Thursday, September 20, 2012
Doug Asks Patrick Questions About Movies
What's your favorite genre of film, and why? It's horror, isn't it. You're going to say horror. #ScaryMovieMonth
It might just be the October talking, but, yes, it's probably horror. Or maybe action. Those are two genres that can be difficult to love, because there are SO MANY MOVIES in both categories, and MORE THAN HALF of them aren't any good. Not even a little bit. But those are the only two genres in which I'll watch just about any movie (which is exactly what most of the people who make the D-grade junk that comprises much of the genres), mostly because I know it will deliver at least some of what I'm looking for. It takes a great deal of patience and dedication to wade through the stacks of hay to find just one excellent needle -- a Needle of Excellence -- but that's part of the fun, too. Not only does it make the highs feel even higher (you have, in the words of Capt. John Miller, EARNED THIS), but, like those French critics argued in the 1950s, there is something to be learned and understood about the genre by watching every entry in the genre. They all have value, even when they don't. But picking horror and action as my favorite genres is like naming pizza as your favorite food -- it's the easiest to enjoy, it's always available and you always know what you're going to get in one way or another. If you're hungry and you can grab anything to eat, you go for pizza. If I want to watch a movie and I can grab anything, I go for zombies or Steven Seagal.
Now that it's getting cooler outside, do you have a go-to autumn movie? Something that you feel like you can/should only watch in the fall?
I know you and I have talked a lot in the past (on our own, not on a website in front of a THOUSAND JUDGING EYES) about music that we will only listen to in the fall (which I don't really even do anymore, because I've given up on music), but the same doesn't really hold true for movies. Obviously, there is ALL OF OCTOBER (#ScaryMovieMonth) in which I watch exclusively horror movies, but beyond that I can't think of too many movies that I specifically seek out once the leaves change. Good Will Hunting is kind of a fall movie for me, but it's not like I watch it every year (I don't like them apples). For some reason, I don't think I would watch Girl, Interrupted in any season but fall, but I also don't think I would watch Girl, Interrupted in any season (that movie is fine, but I'm good). These are the months that are typically reserved for "good" movies in theaters -- the awards bait, the auteur-driven indies, the movies for grownups, so maybe I watch those kinds of movies? Or maybe I get enough of those at the theater and spend my time at home watching Steven Seagal movies. I don't know.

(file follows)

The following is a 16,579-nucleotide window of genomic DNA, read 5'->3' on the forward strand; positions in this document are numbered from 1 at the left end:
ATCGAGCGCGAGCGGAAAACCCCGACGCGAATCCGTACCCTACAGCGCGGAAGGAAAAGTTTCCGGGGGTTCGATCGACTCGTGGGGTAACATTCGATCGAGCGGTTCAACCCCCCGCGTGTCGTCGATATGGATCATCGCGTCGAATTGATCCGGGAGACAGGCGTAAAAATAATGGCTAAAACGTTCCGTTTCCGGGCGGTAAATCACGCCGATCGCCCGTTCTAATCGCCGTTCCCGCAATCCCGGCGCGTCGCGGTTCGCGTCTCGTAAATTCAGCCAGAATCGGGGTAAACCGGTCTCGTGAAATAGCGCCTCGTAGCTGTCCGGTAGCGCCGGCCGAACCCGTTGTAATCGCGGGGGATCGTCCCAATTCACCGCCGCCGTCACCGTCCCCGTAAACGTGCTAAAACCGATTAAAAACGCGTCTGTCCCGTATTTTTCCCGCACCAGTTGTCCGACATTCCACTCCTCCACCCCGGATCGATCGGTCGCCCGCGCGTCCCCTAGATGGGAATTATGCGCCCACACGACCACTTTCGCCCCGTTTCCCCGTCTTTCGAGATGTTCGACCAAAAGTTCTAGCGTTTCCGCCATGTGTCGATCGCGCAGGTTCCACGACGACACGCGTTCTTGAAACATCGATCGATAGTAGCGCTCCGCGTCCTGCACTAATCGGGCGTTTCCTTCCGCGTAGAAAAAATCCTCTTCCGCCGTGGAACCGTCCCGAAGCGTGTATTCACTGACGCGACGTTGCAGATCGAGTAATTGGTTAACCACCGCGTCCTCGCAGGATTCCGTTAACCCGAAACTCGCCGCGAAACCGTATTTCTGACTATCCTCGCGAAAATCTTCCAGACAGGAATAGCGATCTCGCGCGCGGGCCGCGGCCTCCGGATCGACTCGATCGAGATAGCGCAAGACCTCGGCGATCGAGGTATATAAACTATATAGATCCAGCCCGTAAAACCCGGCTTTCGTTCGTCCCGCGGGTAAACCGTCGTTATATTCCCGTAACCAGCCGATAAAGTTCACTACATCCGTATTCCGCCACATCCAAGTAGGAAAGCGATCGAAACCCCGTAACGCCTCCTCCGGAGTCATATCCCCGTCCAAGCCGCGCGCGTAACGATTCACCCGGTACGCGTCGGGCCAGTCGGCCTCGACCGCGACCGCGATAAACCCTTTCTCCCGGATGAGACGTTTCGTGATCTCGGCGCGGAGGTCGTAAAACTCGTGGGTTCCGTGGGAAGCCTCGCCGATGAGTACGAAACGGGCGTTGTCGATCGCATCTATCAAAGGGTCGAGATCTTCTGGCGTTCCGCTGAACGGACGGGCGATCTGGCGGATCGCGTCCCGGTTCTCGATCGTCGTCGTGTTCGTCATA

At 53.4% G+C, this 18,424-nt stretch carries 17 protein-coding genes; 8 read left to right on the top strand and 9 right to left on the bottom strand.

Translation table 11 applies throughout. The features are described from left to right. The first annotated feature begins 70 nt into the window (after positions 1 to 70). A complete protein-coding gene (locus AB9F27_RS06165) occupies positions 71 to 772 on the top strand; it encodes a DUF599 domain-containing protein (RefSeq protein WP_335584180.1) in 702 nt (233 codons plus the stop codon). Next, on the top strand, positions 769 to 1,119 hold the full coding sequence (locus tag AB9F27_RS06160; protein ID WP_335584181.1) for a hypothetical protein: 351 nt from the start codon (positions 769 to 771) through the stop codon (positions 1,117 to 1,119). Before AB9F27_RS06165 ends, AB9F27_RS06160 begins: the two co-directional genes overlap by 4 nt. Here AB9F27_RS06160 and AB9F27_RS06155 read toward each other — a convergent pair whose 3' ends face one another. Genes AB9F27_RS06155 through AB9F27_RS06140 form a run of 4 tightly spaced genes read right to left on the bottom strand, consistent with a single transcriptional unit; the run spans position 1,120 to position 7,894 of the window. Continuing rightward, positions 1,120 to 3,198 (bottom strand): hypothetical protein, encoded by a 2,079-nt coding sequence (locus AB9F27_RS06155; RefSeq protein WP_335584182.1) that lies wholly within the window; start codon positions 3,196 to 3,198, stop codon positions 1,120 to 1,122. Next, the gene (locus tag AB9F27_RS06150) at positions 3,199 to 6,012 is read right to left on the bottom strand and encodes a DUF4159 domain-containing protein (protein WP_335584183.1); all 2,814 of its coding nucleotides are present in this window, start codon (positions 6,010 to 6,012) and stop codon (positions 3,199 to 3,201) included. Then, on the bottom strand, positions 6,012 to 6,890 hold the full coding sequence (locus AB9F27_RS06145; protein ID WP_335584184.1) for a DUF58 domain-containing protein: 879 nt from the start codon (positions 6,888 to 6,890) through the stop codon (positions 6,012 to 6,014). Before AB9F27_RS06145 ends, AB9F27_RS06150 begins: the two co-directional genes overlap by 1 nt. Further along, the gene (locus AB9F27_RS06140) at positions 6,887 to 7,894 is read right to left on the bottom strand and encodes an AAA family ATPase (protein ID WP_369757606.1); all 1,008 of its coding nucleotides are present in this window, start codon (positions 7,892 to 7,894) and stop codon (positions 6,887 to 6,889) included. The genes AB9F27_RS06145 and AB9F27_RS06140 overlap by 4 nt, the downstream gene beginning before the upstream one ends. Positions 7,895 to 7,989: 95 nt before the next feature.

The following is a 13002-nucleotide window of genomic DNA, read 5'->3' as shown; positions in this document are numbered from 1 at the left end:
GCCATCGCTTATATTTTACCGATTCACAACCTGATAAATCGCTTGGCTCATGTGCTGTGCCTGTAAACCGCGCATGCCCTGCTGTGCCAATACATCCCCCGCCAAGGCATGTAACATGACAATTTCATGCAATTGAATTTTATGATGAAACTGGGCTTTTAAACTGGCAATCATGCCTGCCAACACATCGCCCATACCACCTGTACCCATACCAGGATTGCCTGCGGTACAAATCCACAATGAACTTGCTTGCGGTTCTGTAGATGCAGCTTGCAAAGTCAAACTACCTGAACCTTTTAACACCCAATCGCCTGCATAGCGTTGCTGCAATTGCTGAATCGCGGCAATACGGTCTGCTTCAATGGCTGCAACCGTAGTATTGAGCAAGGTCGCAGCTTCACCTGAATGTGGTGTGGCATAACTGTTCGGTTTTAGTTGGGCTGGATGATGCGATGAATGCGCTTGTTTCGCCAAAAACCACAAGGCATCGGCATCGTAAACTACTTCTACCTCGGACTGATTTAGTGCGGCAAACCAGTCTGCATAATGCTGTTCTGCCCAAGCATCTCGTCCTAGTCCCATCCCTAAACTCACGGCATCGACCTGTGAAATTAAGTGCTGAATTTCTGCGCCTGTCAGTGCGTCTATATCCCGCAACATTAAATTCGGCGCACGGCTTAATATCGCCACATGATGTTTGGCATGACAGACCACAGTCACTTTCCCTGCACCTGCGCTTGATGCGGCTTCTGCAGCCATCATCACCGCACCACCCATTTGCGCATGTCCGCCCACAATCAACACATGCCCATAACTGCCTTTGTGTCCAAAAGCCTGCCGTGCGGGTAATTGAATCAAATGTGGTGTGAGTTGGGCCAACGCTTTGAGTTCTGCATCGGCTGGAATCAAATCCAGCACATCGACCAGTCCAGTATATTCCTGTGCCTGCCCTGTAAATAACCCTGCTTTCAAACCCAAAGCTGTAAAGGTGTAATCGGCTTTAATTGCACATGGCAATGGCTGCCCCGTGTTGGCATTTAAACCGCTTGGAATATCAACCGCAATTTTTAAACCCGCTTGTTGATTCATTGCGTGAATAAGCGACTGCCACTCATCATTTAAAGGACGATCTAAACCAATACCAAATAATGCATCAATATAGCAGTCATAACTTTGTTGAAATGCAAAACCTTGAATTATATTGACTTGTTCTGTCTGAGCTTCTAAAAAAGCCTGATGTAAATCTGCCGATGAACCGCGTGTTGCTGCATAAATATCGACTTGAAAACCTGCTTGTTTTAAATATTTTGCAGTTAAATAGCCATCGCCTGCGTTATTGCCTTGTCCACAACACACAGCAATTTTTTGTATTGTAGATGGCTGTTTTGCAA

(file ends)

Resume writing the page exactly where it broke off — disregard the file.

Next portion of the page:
What I'm saying is that the answer is Meet Joe Black.
Best disaster movie -- go!
This is a genre in which I'm pretty deficient, because a) the disaster movie boom of the '70s was before my time and b) I've never been interested in those movies enough to go back and seek them out. I've never seen Earthquake. I've never seen The Towering Inferno. I haven't even seen The Poseidon Adventure (or Poseidon, for that matter). I also mostly skipped out on the mid-'90s resurgence of the disaster movie, so I never went to see Dante's Peak or Volcano or Deep Impact (though I just put then latter into my Netflix queue). Many of the disaster movies I actually have seen are directed by Roland Emmerich -- The Day After Tomorrow, 2012 (#nomorepullups) and Independence Day. I guess that last one would be my favorite almost by default, and I wonder if that's because it dresses up the usual disaster movie trappings with aliens and spaceships and lasers and Jeff Goldblum.
I'm considering purging some of my older, rarely watched DVDs. How do you decide if a movie's worth keeping, even if you haven't played it in years?
I have a really hard time parting with DVDs, because I'm always positive I'll be in the mood to watch a movie again AT SOME POINT. As much as I think I'll never want to see A Perfect Murder again, I can't bring myself to part with it because I know my own madness and I know the way my mind works, and one of these days I'm going to get on some big Andrew Davis kick (no doubt brought on by my first viewing of Steal Big, Steal Little. Or my tenth viewing of Chain Reaction.) and I'll be kicking myself for having gotten rid of it. And for what? $1.50? Half an inch of shelf space? No thank you. You stay right here with me, A Perfect Murder. At the same time, I've tried to be much more careful about what I actually buy (these days, that means hardly anything at all) so that I'm not put in that position. The only stuff that comes into the house is either movies that I know we love and will watch regularly for years (at least until the Snow White and the Huntsman chip is implanted into my brain) or is something I have to review.
Also, what are you getting rid of? Anything I might want? I understand you recently regained possession of a certain copy of Harvard Man...
Say something (ANYTHING) nice about Paul W.S. Anderson.